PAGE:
The Trek (Part Une)

Just as Drew and I were falling asleep the night before our trek was to begin, we woke to a ringing cell phone. It was Dorche calling from his room – the transportation bandh was over! Problems solved! Hooray!

Just a few hours earlier at dinner, we were discussing how to go about getting to Nayapol, the planned starting destination of our trek (about a 30 minute drive up into the mountains from our hotel). Of course a taxi was the best way, but could we find a driver willing to take us during the bandh? By the time we said goodnight and headed to our room, Dorche (the miracle worker) had found us a taxi, but for double the normal price (the driver had to “get while the gettin’ was good,” right?). We weren’t thrilled, but it was a ride up the mountain, so we accepted – what choice did we have? (And let’s face it, this is Nepal – even the doubled price was still relatively cheap). However, with the bandh ended, the price plummeted back to its normal rate, and all was well again. Phew. Good riddance, transportation bandh! Don’t let the door hit you on the way out! (If you are confused at this point, read the previous post “The Road to Pokhara / “Nepal Este Ho””).

The next morning, we ate a hearty breakfast at the hotel and jumped into the taxi for our ride up the mountain. More winding roads, more beautiful views (you know, just another day in Nepal)…

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Sitting in the back seat with Drew, I couldn’t help but laugh at our profound dorkiness. We had bought the exact same trekking pants in Kathmandu two days before (but in different colors, OF COURSE!). It seemed like a good idea when we bought them – we were in a hurry to make it to a lunch date and were dealing with Day 1 of the ridiculous transportation bandh. But sitting there side by side on the way up the mountain, this time-saving decision seemed just… well… ridiculous. And a bit embarrassing. I was reminded of tourist couples who wear matching t-shirts and hats when they travel. Sheesh. But no matter – it made me laugh, and who doesn’t love to laugh?

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We arrived in Nayapol, bought some water for our big journey, and headed through the village…

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Here we spotted our first mule train (of many more to come) and an awesome naag shrine (remember about naags? Snakes! See the “Naag Panchami and the Krishna Festival” post)…

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We stopped at the registration office and continued on along the river for about 30 minutes to the next village, Birethanti…

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Drew grabbing the opportunity for some preemptive rest at the registration office…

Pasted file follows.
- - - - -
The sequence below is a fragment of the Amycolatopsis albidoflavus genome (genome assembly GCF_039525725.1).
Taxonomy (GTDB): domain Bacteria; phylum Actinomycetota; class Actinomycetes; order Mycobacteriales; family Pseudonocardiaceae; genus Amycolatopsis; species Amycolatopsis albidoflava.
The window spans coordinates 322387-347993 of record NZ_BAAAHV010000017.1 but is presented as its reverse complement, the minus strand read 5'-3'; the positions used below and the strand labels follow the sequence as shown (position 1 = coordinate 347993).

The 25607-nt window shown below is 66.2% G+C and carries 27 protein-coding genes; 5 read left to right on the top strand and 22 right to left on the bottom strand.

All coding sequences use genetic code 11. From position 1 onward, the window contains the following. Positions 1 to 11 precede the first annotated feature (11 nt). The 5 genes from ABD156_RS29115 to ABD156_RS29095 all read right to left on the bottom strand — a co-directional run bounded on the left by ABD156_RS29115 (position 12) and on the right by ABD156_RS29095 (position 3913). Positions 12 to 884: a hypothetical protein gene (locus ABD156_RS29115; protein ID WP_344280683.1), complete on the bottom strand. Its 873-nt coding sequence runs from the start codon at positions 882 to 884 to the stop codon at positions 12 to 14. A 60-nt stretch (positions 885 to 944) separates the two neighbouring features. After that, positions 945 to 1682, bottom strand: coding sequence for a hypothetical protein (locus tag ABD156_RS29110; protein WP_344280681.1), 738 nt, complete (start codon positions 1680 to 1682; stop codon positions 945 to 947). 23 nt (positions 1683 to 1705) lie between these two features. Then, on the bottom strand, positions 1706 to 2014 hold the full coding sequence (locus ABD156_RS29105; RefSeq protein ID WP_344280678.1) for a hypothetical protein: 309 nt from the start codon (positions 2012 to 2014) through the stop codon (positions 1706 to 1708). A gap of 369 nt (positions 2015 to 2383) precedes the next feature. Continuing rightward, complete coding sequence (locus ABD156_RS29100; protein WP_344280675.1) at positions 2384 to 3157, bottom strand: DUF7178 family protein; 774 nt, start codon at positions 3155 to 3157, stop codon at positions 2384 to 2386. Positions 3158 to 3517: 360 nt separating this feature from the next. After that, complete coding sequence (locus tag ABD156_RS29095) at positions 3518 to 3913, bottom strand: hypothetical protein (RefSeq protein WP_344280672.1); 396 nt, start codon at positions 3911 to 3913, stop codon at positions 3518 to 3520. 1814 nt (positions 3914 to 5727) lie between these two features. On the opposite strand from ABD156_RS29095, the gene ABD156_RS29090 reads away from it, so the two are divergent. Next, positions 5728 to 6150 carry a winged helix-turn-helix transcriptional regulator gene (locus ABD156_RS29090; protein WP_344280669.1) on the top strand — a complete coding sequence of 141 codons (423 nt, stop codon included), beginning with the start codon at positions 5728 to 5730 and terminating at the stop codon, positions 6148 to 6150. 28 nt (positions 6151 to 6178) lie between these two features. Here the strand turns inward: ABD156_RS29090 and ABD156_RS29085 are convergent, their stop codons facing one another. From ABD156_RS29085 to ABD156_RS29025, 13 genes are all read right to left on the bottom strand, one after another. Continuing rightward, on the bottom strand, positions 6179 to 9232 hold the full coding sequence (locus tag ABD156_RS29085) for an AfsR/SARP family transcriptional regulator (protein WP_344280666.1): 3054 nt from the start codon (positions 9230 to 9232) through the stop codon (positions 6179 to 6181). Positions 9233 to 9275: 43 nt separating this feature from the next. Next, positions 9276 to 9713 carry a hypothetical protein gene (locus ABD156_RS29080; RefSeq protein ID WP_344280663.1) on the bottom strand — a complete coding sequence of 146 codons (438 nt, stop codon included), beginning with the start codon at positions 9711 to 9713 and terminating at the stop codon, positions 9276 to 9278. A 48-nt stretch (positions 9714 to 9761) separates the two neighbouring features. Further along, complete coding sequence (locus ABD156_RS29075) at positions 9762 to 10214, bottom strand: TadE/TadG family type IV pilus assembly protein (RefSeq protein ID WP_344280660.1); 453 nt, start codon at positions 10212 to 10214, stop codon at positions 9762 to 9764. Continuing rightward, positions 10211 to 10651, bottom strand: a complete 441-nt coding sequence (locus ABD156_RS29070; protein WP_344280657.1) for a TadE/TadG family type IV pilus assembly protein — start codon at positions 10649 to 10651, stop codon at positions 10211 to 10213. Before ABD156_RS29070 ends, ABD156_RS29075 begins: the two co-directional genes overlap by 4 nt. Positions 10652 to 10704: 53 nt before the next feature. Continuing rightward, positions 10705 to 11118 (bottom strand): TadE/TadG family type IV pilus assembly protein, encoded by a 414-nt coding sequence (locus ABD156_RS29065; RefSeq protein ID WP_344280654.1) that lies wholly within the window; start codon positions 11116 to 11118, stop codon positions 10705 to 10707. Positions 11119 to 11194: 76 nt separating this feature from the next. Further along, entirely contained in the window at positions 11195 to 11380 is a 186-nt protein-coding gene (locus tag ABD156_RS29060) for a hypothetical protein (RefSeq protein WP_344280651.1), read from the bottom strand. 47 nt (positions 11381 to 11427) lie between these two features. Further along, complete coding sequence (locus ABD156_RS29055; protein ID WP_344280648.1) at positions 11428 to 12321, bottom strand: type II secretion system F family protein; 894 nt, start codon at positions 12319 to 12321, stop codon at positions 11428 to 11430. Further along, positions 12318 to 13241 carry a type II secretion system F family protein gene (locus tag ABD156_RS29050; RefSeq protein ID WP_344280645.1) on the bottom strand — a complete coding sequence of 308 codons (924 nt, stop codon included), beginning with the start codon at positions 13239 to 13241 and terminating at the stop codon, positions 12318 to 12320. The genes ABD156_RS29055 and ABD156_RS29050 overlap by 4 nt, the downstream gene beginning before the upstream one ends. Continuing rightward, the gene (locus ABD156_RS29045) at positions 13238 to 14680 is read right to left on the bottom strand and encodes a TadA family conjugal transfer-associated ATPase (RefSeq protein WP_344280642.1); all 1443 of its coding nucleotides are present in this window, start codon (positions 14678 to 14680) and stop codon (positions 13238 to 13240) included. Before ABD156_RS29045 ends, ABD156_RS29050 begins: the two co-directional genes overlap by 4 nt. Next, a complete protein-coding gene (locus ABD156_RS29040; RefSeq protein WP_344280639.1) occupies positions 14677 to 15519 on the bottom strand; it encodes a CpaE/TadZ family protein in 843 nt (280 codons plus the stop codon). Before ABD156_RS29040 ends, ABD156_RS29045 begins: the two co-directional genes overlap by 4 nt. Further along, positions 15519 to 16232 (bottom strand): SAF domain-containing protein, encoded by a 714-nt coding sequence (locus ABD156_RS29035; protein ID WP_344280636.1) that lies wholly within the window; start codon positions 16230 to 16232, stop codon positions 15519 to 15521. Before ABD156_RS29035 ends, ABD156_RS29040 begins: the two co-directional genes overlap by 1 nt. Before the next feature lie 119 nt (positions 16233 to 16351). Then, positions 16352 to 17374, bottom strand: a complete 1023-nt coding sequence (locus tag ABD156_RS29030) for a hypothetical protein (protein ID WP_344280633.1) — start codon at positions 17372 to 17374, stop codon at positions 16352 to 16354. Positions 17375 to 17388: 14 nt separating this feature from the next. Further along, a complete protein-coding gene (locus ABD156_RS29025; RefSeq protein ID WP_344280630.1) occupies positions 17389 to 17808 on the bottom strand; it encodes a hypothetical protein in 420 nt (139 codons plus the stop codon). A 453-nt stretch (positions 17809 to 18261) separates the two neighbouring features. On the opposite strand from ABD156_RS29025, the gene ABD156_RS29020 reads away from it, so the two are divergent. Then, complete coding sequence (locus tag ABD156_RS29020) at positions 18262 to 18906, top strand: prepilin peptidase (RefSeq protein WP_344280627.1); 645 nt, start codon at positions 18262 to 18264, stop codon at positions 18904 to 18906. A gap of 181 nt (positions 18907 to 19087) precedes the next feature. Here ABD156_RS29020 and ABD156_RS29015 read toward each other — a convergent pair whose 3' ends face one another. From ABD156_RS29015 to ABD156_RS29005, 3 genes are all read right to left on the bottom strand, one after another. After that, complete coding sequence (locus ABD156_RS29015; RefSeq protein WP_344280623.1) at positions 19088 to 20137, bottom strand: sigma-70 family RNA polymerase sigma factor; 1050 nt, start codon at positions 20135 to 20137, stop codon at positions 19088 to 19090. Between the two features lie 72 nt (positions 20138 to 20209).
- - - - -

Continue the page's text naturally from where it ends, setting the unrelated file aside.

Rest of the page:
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We saw this scene many times throughout our trek – corn and grains strewn out in the sun to dry (I assume they are eventually pounded into various flours, cornmeal, etc)…

Once through Birethanti, we made our way on a road that ran alongside the river for an hour or so. It was blazing hot and a bit crowded – many other trekkers seemed to be starting their journey that day as well. But the river was gorgeous and the sound of the water rushing by just lovely – I wanted so badly to jump in for a swim!

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And I got my wish – well, sort of. We came to a point in the road where a waterfall was cutting across on its way down to the river. The water was quite deep, so we had no other choice but to take off our boots and wade. And what an excellent way to cool down it was…

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Aaaahhhh! Cool feet and legs… a little splash on my face and the back of my neck, a sprinkle on top of my head. So refreshing!  Drew took this a bit farther than me, of course (not surprising for those of you who know the both of us well!)…

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We headed on, drying quickly in the hot sun, moving downhill towards the bottom of the valley. We walked past small houses, rice paddies, and villages.  Eventually, we found ourselves right alongside the river itself…

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Happy me amidst it all…

Of course, I was so wrapped up in all of the beauty, I didn’t think about the fact that we were at the BOTTOM of the valley. And you know what that means: We would soon be headed up, up, up!  And UP we went…

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Looking back on the road we had just climbed…

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After close to an hour of steady and relatively steep uphill trail, I’ll admit I began to panic. I had never backpacked like this before. ‘Car camping’ and day hikes? Sure – no problem! But carrying everything on your back while tackling hills like this for several days in a row is another story altogether. I worried, “Can I really do this?,” “Will the next four days be absolutely miserable?” Luckily, we stopped for lunch shortly after these thoughts began to appear and refueling helped calm my anxieties immensely…

Drew checking on me, as I lagged behind on our way to the village where we planned to eat – we’re almost there, keep going!  Good man…

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Fried rice never tasted SOOOO good…

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At lunch we met another pair of trekkers, also from the States. The couple (we never caught their names unfortunately) lived in California, a Spanish teacher and construction worker. They were touring Nepal on their honeymoon and were headed the opposite direction to Nayapol, finishing their trek of several days. We had a lovely conversation with them over our meal and became fast friends. As we finished, the woman offered me the trekking pole she had bought in Pokhara and no longer needed. We discussed how great it would be for me to use it and then pass it on to yet another trekker, keeping it on the Annapurna circuit forever. I was charmed by this idea, so I accepted – happy for the extra help on my walk and happy to be a link in this chain of goodwill amongst trekkers.

I also encountered an adorable young toddler who lived in the guest house where we were eating – he was learning to walk in the room adjacent to us, crawling and stumbling about. I bent down to his level and he immediately jumped into my arms – no hesitation, no fear of me, a stranger. Of course, this made my day – I wish I had gotten a better picture of this cute little fellow…

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We left lunch with a bit more energy, lifted spirits, and now… a trekking pole – huzzah! (I had no idea then how much I would come to rely on that pole in the days to come).  We walked on, through more small villages, past waterfalls, and over suspended bridges….